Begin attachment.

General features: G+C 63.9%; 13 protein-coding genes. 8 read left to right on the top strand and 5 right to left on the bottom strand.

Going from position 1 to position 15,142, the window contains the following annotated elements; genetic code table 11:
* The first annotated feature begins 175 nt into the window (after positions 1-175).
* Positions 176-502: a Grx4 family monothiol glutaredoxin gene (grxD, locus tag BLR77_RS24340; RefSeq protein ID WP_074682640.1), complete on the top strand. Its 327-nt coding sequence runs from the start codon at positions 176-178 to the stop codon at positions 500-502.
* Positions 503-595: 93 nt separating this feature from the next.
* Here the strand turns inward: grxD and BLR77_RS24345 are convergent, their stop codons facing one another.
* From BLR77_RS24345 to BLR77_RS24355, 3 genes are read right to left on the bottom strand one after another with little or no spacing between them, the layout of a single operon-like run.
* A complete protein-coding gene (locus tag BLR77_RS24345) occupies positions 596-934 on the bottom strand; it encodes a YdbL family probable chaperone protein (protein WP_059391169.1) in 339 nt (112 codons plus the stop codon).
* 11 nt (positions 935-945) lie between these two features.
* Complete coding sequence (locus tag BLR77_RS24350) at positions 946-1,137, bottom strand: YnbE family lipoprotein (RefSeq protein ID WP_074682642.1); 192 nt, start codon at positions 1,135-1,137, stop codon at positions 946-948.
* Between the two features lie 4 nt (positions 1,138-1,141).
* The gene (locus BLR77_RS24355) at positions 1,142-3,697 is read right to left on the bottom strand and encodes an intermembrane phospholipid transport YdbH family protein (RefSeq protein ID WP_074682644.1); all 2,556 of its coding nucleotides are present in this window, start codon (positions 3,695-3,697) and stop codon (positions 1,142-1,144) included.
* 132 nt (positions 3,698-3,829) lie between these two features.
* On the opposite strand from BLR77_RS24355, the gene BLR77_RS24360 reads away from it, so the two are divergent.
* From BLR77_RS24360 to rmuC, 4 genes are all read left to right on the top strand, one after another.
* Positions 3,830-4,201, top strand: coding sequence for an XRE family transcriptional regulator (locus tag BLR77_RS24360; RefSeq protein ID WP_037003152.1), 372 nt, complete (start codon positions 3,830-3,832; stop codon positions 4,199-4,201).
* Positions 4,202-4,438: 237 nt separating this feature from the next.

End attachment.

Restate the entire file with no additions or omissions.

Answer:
General features: G+C 63.9%; 13 protein-coding genes. 8 read left to right on the top strand and 5 right to left on the bottom strand.

Going from position 1 to position 15,142, the window contains the following annotated elements; genetic code table 11:
* The first annotated feature begins 175 nt into the window (after positions 1-175).
* Positions 176-502: a Grx4 family monothiol glutaredoxin gene (grxD, locus tag BLR77_RS24340; RefSeq protein ID WP_074682640.1), complete on the top strand. Its 327-nt coding sequence runs from the start codon at positions 176-178 to the stop codon at positions 500-502.
* Positions 503-595: 93 nt separating this feature from the next.
* Here the strand turns inward: grxD and BLR77_RS24345 are convergent, their stop codons facing one another.
* From BLR77_RS24345 to BLR77_RS24355, 3 genes are read right to left on the bottom strand one after another with little or no spacing between them, the layout of a single operon-like run.
* A complete protein-coding gene (locus tag BLR77_RS24345) occupies positions 596-934 on the bottom strand; it encodes a YdbL family probable chaperone protein (protein WP_059391169.1) in 339 nt (112 codons plus the stop codon).
* 11 nt (positions 935-945) lie between these two features.
* Complete coding sequence (locus tag BLR77_RS24350) at positions 946-1,137, bottom strand: YnbE family lipoprotein (RefSeq protein ID WP_074682642.1); 192 nt, start codon at positions 1,135-1,137, stop codon at positions 946-948.
* Between the two features lie 4 nt (positions 1,138-1,141).
* The gene (locus BLR77_RS24355) at positions 1,142-3,697 is read right to left on the bottom strand and encodes an intermembrane phospholipid transport YdbH family protein (RefSeq protein ID WP_074682644.1); all 2,556 of its coding nucleotides are present in this window, start codon (positions 3,695-3,697) and stop codon (positions 1,142-1,144) included.
* 132 nt (positions 3,698-3,829) lie between these two features.
* On the opposite strand from BLR77_RS24355, the gene BLR77_RS24360 reads away from it, so the two are divergent.
* From BLR77_RS24360 to rmuC, 4 genes are all read left to right on the top strand, one after another.
* Positions 3,830-4,201, top strand: coding sequence for an XRE family transcriptional regulator (locus tag BLR77_RS24360; RefSeq protein ID WP_037003152.1), 372 nt, complete (start codon positions 3,830-3,832; stop codon positions 4,199-4,201).
* Positions 4,202-4,438: 237 nt separating this feature from the next.